Kingston: A stagnant cesspool


Kingston: A stagnant cesspool

BY Carolyn A E Graham, PhD

Monday, September 09, 2019

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I wonder if when the politicians are flying into the Norman Manley International Airport (NMIA) they take a really good look at the country from above?

Recently I flew into Jamaica through that port, having not done so for five years. What I saw from the sky was heartbreaking. My first thought was that of a stagnant cesspool.

Kingston presents a stark contrast to the mountains and lush green forests of the rural areas we passed over. I wonder how long that will last in light of current concerns with the apparent insistence of the politicians on both sides to bring death by mining to the Cockpit Country.

“I saw my land in the morning; and, oh, but she was fair,” wrote M G Smith, who went on to invite us to “Build now while time is burning; Forward before it's too late. This was a call to nation-building, good governance, and progress for all. I doubt it was of the kind that benefited only a few and robbed the country of its soul.

Coming into Kingston there is an orangish, rust-like blob on the sea with a similar tail — Sargassum. Close to land these blobs are more in number and larger in size. From the sky it looks like an alien invasion; something out of a horror movie.

The sea looks dead.

Sargassum is beneficial in the natural order of things, but is also detrimental as an invasive species and can be harmful to human health. These waters are no longer the deep blue/green that I am accustomed to. While I am not casting blame here, I am yet to see any strategy to address this issue. Perhaps it exists, but these are national concerns that politicians shy away from as there are no political points to be gained.

What has happened to “Jamaica, land of beauty, we promise faithfully...”?

Kingston and Portmore appear like an infection; a diseased scar, a huge festering sore that needs immediate attention. The air quality is bad. I could see the haze; a blanket of dust and grime hovering over the city. The land is bare, green is hard to find among the concrete structures dominating the landscape.

I read a letter of the editor on Friday, August 30, 2019 that got it right in questioning our commitment to planting trees. The writer raised some important points and questioned whether this is posturing or their sustainability will also be considered. One critical issue raised was the inclusion of green elements in building and development plans. This should be easily accomplished through legislation and enforcement.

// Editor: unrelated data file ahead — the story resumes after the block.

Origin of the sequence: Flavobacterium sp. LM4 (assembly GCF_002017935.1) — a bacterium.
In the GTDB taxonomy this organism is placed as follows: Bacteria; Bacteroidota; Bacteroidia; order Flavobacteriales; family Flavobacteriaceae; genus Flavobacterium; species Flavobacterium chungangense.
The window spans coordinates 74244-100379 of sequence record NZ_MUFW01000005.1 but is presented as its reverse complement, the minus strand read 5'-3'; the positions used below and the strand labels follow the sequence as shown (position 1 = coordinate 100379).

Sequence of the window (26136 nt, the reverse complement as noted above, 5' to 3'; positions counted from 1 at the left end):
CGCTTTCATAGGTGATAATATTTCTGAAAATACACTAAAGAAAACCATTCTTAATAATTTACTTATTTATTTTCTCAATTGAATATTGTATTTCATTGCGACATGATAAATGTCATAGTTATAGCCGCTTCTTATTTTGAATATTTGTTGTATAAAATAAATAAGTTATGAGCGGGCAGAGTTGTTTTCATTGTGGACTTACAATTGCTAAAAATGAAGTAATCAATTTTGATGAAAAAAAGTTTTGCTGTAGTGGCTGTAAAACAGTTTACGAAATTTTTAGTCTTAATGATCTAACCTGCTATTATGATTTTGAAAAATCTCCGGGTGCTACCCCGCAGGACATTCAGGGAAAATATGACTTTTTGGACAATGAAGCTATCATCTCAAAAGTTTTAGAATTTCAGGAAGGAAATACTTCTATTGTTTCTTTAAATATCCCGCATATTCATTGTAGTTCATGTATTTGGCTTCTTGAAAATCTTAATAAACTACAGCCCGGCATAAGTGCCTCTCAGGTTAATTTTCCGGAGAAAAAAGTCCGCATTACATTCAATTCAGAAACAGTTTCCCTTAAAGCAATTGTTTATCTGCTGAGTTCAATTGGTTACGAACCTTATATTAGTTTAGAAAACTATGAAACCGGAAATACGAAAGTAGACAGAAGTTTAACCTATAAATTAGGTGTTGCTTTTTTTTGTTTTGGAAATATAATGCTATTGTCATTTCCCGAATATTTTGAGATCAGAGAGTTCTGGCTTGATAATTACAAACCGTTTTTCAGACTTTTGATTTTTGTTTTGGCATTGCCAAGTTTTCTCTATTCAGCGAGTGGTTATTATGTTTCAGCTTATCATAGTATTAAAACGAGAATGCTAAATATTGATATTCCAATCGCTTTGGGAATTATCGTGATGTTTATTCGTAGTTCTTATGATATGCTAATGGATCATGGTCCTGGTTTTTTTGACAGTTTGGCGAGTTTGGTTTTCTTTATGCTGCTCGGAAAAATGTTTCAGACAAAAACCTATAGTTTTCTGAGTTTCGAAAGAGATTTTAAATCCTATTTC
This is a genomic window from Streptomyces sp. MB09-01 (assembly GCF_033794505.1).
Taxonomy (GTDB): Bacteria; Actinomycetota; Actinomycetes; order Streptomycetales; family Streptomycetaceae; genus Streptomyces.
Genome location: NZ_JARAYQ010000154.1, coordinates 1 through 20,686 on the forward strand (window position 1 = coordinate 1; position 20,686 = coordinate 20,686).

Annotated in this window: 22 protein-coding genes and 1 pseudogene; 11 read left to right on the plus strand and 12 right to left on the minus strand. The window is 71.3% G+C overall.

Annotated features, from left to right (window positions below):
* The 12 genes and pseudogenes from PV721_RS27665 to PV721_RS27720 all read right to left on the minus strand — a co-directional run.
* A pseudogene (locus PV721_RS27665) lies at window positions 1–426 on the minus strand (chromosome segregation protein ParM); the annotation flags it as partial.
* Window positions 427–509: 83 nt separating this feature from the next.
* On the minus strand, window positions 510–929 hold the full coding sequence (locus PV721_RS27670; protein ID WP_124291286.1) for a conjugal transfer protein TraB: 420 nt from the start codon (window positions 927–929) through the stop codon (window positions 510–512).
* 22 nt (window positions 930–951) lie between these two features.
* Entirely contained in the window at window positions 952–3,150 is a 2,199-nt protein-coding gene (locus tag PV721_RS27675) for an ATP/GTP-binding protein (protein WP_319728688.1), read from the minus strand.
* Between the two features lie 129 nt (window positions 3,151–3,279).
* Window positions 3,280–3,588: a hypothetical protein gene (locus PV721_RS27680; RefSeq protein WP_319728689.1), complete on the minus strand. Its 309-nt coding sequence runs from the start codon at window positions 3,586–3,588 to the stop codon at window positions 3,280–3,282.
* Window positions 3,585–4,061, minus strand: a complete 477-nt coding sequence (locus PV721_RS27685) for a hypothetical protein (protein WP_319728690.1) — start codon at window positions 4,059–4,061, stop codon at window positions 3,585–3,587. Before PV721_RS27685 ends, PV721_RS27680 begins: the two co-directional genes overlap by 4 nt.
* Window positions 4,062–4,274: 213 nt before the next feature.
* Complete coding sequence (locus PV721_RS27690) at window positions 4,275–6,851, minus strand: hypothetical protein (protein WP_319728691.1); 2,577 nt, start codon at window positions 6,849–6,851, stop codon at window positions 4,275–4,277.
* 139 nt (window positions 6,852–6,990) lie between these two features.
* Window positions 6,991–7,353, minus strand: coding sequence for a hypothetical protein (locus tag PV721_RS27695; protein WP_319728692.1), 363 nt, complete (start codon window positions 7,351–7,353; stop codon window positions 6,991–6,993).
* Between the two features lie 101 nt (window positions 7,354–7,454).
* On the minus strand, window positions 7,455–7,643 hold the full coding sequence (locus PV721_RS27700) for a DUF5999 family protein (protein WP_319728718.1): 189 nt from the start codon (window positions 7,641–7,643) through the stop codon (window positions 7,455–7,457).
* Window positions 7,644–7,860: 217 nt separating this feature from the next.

Contracts and permits should be granted only if there are plans for green spaces. Progress and development are more than quickly throwing up concrete structures to the detriment of the environment and, by extension, our health. In undertaking a national tree-planting project we should be conscious of its importance to our survival. It should not be just a “follow-fashion” exercise.

A similar argument could be made for the banning of plastics. While this is laudable, it seems irrational against our willingness to destroy the Cockpit Country. Such actions demonstrate a lack of vision and that we are only paying lip service to environmental concerns.

The 'concrete jungle' we are constructing no doubt contributes to the stifling, dessert-like atmosphere in Kingston. Will we wait until this is more of a crisis than it already is?

What has happened to us being the “land of wood and water”?

Development requires a holistic strategy; that is a mark of good governance instead of the politics that is being played with our survival. Taking a haphazard, piecemeal approach to posture on the international stage is not good governance; it is not leadership.

I believe we have enough knowledge and expertise to begin to seriously address our environmental issues; what we lack is the political will, the vision, and care for certain sections of our society.

Let us honour this land we have been given, respect and take care of it, or we will regret it sooner than later.

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